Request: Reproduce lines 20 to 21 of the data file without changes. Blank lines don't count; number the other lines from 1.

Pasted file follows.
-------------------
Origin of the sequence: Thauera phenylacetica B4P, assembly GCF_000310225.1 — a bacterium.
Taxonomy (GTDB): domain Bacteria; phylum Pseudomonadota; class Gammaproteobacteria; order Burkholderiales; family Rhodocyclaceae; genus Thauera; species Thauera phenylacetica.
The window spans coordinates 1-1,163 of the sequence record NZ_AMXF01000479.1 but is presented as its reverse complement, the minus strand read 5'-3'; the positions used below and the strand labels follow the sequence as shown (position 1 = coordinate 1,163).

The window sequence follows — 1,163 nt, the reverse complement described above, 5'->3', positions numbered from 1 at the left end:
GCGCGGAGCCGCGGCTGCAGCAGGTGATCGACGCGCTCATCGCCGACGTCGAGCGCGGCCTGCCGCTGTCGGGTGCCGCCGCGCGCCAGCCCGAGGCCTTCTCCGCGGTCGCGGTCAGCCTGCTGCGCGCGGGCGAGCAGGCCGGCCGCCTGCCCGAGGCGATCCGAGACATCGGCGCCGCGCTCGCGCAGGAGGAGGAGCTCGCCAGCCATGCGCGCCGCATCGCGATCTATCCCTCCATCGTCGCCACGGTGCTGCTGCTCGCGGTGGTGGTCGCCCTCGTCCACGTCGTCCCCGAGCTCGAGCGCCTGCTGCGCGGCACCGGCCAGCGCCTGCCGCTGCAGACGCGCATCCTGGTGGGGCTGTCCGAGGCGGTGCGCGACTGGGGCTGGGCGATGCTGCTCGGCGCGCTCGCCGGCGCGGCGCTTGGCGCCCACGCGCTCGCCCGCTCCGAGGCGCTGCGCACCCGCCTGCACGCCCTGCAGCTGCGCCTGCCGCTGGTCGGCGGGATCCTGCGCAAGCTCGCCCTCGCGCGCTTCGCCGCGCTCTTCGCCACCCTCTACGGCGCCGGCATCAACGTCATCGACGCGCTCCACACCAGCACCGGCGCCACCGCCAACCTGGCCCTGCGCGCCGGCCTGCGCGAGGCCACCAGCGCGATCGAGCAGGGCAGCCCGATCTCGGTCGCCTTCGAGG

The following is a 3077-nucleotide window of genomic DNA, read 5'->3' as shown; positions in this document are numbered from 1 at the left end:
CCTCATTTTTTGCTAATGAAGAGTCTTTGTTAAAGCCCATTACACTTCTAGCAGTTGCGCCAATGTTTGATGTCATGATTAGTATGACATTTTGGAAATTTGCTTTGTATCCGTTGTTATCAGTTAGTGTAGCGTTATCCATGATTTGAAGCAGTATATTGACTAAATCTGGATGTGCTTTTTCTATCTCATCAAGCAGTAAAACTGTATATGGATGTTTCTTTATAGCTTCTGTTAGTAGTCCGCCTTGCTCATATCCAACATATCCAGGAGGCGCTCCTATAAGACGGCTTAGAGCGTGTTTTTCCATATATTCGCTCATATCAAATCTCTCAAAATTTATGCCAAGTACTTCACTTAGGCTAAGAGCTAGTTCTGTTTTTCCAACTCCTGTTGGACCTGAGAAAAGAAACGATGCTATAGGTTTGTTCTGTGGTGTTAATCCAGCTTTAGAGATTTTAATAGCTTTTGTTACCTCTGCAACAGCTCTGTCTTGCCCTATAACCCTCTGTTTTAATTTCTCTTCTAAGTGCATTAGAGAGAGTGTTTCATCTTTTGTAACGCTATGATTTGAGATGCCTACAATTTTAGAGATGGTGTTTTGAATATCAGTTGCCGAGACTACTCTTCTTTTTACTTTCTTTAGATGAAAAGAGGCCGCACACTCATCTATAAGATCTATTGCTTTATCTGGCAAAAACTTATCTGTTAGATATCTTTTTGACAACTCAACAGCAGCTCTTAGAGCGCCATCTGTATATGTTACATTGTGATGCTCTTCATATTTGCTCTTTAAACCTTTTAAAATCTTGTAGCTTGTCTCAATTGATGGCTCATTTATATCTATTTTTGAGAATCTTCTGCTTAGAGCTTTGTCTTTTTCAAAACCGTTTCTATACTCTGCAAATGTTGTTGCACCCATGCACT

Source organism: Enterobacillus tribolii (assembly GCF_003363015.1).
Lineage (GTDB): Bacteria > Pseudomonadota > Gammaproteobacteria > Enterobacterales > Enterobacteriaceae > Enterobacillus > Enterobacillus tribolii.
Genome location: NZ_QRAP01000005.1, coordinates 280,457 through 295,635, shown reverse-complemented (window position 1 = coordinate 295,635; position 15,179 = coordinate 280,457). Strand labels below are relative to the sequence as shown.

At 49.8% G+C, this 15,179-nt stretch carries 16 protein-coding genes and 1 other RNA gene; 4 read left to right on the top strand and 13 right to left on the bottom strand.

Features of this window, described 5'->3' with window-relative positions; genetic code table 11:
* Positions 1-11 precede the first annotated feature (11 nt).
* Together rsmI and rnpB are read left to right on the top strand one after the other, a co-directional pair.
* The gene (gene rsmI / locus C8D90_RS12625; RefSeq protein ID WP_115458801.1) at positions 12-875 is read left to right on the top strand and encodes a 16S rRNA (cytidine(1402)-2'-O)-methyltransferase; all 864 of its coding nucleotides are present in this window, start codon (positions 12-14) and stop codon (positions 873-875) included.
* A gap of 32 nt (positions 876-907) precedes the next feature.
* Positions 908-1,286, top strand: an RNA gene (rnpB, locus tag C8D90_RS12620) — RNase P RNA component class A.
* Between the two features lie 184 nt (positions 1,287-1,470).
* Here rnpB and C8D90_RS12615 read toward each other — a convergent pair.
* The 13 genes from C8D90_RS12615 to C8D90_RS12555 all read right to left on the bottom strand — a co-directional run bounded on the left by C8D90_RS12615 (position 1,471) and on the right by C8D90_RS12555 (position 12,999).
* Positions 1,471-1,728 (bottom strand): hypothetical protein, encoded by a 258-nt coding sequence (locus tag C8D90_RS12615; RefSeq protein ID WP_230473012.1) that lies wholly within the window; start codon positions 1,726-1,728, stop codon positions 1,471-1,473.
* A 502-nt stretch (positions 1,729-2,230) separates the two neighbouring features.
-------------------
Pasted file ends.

* The 13 genes from C8D90_RS12615 to C8D90_RS12555 all read right to left on the bottom strand — a co-directional run bounded on the left by C8D90_RS12615 (position 1,471) and on the right by C8D90_RS12555 (position 12,999).
* Positions 1,471-1,728 (bottom strand): hypothetical protein, encoded by a 258-nt coding sequence (locus tag C8D90_RS12615; RefSeq protein ID WP_230473012.1) that lies wholly within the window; start codon positions 1,726-1,728, stop codon positions 1,471-1,473.